Luanda, Angola, 30 July – The reinvigoration of Angola’s economy is sparking an expansion in bank credit, but also threatening the government’s hopes to reduce inflation to 10 percent this year.
Figures from Angola’s central bank, cited in a report by the Portuguese BPI group on Angola, show that credit in May grew by 81 percent in a year-on-year comparison to reach a value of around 600 million kwanzas (US$ 8.06 million)
Despite this total credit level still being small, “invigoration of the non-oil sectors leads to acceleration of credit, which will show a trend to expand in keeping with thriving investment opportunities,” said BPI analyst Susana Jesus Santos, adding “prospects for the future evolution of these figures are encouraging.”
At the close of 2006, Angola had 15 private banks and credit accounted for only 0.5 percent of GDP, with the Fomento bank of BPI being the main played in the sector.
“The normalization of economic activity favors the emergence of other business exluding petroleum, diamonds and trade, widening the possibilities for the granting of credit,” added Santos.
Consequently, it will be possible for Angolan banks to “diversify portfolios, which will have less weight on public debts funds requiring less efforts to absorb liquidity by the monetary authority.”
Among projects outside the oil and diamond sectors BPI highlights the Capanda Agro-Industrial Complex, a public investment of nearly US$ 900 million over eight years that is expected to create 63,000 jobs and an annual export volume valued at around US$ 500 million.
Angola’s oil sector is experiencing an era of “strong expansion” with the coming on-stream of the Rosa field (Sonangol/Total) and the startup of onshore production projects in Cabinda province. The Angolan authorities forecast total daily production of 1.8 million barrels for this year, up 400,000 bpd from 2006.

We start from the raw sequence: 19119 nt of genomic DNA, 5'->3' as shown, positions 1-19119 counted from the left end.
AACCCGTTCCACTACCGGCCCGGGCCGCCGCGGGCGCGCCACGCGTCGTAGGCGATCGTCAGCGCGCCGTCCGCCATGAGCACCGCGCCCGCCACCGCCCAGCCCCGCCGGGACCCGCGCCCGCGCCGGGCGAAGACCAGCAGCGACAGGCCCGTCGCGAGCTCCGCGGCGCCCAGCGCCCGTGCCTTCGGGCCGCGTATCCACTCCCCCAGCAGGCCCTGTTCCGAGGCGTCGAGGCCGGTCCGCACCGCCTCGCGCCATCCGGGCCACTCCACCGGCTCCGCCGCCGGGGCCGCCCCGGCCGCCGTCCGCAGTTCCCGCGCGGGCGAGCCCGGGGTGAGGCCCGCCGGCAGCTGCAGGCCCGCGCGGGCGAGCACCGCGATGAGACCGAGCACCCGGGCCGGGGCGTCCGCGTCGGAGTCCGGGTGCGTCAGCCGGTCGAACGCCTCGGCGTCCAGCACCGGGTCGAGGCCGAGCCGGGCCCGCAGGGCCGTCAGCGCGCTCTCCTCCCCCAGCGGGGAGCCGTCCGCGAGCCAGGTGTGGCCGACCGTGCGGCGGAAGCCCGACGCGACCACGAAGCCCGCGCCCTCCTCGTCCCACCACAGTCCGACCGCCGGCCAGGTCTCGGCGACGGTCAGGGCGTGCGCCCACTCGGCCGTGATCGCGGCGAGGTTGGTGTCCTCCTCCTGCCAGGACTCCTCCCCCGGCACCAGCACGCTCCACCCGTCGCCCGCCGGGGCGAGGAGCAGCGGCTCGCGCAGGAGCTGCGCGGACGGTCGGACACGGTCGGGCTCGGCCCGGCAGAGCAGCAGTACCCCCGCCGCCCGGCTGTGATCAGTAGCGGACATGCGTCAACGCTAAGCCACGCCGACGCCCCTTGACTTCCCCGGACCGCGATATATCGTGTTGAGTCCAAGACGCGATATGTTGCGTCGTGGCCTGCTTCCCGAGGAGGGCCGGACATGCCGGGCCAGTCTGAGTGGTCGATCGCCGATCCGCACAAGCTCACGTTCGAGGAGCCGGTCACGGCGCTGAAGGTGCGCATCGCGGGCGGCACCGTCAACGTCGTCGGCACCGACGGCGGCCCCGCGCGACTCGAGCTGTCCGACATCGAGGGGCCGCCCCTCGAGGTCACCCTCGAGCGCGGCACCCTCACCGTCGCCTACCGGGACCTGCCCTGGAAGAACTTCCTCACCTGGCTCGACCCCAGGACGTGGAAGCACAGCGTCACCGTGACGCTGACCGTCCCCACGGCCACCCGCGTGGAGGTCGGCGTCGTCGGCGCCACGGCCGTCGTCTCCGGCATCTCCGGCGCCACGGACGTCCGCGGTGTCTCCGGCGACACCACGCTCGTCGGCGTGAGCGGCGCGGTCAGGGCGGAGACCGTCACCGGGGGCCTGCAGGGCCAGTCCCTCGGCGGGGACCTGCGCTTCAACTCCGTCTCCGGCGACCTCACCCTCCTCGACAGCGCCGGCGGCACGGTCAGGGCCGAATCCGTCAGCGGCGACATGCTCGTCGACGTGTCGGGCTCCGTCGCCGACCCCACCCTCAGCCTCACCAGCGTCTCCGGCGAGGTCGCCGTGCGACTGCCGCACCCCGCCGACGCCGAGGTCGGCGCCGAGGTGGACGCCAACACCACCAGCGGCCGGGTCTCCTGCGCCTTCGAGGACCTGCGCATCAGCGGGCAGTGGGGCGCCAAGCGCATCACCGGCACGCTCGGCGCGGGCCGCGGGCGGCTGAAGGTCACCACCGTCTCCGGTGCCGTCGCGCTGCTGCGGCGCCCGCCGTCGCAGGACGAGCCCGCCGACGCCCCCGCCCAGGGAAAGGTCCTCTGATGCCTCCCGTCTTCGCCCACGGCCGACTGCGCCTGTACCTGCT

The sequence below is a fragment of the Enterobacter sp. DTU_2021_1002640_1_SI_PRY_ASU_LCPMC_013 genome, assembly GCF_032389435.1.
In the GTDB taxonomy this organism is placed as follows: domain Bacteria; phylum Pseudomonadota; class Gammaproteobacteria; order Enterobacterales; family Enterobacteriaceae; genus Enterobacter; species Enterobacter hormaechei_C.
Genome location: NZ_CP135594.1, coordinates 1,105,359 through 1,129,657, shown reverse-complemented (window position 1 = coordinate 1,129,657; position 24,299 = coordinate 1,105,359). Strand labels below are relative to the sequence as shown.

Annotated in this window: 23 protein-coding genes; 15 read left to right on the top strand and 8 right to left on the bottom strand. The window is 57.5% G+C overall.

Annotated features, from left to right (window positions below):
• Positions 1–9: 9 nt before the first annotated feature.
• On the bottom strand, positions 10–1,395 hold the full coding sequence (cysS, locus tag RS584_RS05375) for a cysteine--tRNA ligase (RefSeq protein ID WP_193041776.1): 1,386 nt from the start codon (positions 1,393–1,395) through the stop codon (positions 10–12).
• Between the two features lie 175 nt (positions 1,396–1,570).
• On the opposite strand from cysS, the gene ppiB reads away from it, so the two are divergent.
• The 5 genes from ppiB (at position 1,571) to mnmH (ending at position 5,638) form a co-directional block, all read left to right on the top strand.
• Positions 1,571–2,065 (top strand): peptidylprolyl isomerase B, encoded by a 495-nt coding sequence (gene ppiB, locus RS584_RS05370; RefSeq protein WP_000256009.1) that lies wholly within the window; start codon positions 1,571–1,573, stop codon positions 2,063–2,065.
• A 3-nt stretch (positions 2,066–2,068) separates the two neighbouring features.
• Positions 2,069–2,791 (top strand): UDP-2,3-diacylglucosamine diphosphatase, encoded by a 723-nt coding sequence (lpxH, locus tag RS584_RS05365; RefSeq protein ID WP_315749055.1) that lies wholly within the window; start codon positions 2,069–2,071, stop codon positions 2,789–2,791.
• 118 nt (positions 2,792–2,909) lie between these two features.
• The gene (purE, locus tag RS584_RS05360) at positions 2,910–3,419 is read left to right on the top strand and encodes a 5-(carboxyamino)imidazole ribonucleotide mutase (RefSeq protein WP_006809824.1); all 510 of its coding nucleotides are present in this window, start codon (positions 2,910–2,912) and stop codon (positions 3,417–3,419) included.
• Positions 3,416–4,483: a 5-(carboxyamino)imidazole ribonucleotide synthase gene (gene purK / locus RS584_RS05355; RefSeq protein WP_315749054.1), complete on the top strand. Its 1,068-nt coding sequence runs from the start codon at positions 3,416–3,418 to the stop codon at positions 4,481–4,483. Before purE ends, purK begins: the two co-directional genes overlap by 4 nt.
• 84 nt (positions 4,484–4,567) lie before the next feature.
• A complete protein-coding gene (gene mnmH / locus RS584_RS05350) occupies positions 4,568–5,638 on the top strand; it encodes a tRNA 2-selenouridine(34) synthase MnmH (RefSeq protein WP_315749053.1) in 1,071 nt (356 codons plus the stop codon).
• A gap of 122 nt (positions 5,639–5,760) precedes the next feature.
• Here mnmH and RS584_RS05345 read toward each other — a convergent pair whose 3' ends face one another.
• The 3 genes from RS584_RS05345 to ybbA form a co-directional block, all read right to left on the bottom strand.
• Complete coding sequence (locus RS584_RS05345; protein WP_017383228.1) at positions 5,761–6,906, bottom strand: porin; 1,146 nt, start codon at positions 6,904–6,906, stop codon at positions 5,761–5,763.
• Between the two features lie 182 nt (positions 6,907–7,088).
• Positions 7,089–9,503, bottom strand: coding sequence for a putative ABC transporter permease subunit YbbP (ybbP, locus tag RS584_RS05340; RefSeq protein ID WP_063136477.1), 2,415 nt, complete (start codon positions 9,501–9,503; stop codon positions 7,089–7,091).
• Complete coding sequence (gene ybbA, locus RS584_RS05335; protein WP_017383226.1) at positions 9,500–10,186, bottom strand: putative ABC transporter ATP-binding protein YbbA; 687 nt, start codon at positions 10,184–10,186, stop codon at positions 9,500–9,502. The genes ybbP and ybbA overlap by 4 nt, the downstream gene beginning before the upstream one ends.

New diamond prospecting ventures are underway in Quito, Bie province, by the Newhorizon consortium and mining companies Endiama and Dourang.
“Reports of various international bodies, with special mention for the IMF, conclude there is a climate of optimism surrounding the Angolan economy, with some positive surprise relating to the capacity of the authorities to rehabilitate infrastructures and improve conditions for people. Structural reforms are progressing, even if the pace is to slow, in the opinion of some,” the said the BPI report.
“There are increasing signs that permit predictions of increased drive in Angola’s economy.”
But economic growth, coupled with constraints in the supply of goods and services, are also putting upward pressure on inflation, putting at risk the 10 percent target for this year that the government could fail to meet for the second year running.
“Inflation has broken its sustained downward fall and, in the first months of the year, its behavior has been very similar to that observed in the same period last year, suggesting it will be difficult to lower it to the defined rate.”
The BPI financial analysts also warned on the need for better control of prices, both in the formal and casual sectors.
Angola’s central bank said recently it was “confident” of hitting the 10 percent inflation target for this year and of lowering this to single digit inflation in 2008. But the bank admitted that some deficiencies in the economy could jeopardize these goals.
“Some price adjustments, associated to structural questions in the economy, could prevent inflation from reaching 10 percent in 2007. Whatever happens, it will be below the 12.2 percent rate recorded in 2006,” the central bank added. (macauhub)